Scott Bailey is deputy principal investigator of NASA's AIM mission.
ECE's Scott Bailey is serving as deputy principal investigator for NASA's AIM mission, which launches in April. AIM is a two-year mission to study polar mesospheric clouds, which form an icy membrane 50 miles above the ground at the edge of space. The clouds, when viewed from the ground, are seen as very bright clouds reflecting the sun at twilight and are called noctilucent clouds.
The clouds have been seen for more than a century in spring and summer at high latitudes. The mission's primary goal is to explain why the clouds form and discover what is causing them to appear more frequently and at lower latitudes.
The AIM satellite is 55 inches tall, 43 inches wide and weighs 430 pounds. The satellite carries three instruments: Cloud Imaging and Particle Size (CIPS); Solar Occultation For Ice Experiment (SOFIE), which measures the thermal and chemical environment inside the clouds; and the Cosmic Dust Experiment (CDE), which measures the input of cosmic dust into the atmosphere.
James M. Russell III of Hampton University, a Virginia Tech alumnus, serves as the project's principal investigator.
At South Pole Stationtesting a prototype of an instrument that will help map the electrical current systems that are driven by solar wind and the magnetosphere.
Bob Clauer wants to understand the global electrical current systems that are driven by the solar wind/magnetosphere interaction. He is currently involved in establishing an ionospheric HF radar at Virginia Tech to measure ionospheric plasma convection measurements that can be used to deduce the electric field of the ionosphere.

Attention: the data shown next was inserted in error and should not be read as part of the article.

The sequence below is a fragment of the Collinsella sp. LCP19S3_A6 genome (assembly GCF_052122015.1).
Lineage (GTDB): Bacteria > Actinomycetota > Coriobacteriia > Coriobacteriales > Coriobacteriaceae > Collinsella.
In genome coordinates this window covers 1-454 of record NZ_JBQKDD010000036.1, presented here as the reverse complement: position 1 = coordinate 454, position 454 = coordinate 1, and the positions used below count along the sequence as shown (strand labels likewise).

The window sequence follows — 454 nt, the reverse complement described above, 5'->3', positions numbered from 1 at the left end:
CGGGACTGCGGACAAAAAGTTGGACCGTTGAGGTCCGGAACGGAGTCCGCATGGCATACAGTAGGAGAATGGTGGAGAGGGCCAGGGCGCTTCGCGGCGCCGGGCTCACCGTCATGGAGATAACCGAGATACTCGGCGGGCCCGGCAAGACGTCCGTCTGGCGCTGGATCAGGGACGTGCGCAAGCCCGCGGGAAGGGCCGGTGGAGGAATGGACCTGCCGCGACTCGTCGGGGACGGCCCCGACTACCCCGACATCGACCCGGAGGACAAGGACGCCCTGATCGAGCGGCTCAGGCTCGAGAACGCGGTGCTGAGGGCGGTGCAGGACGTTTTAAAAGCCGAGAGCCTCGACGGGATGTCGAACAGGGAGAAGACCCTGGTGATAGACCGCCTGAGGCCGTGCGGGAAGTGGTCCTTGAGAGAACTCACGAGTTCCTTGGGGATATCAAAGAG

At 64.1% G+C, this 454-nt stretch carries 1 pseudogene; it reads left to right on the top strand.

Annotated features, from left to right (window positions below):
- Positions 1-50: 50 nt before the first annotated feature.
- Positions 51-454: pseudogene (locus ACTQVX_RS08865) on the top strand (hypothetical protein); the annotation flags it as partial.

He is also developing an autonomous magnetic field measurement platform for use in remote regions of the Antarctic. In December (the Antarctic summer), the system will be redeployed from the South Pole where it has been tested for the past year, onto the Antarctic Plateau. The system will be the start of a magnetometer chain along the 40-degree magnetic meridian that will be magnetically conjugate (reciprocal) to the Greenland west coast chain of magnetometers. Using data from both hemispheres, it will be possible to begin to map the global electrical current systems that are driven by the interaction of solar wind with the magnetosphere.
In 2006, an ECE/physics research team, including Steven Ellingson and Cameron Patterson, began operation of a low-cost, direct-sampling radio telescope in a rural mountainous region of North Carolina. Called the ETA (Eight-meter-wavelength Transient Array), the telescope was designed for unattended operation to monitor the skies for single, dispersed radio pulses associated with prompt emission from gamma ray bursts and exploding primordial black holes. The telescope analyzes signals from 24 dipole antennas using an arrangement of 28 FPGA boards and four PCs interconnected with custom I/O adapter boards. Thanks to additional funding from the physics department, a second, portable instrument is planned near the Tech campus to improve performance using "anticoincidence"a technique in which simultaneous detections are required at both sites as a means to rule out local radio frequency interference.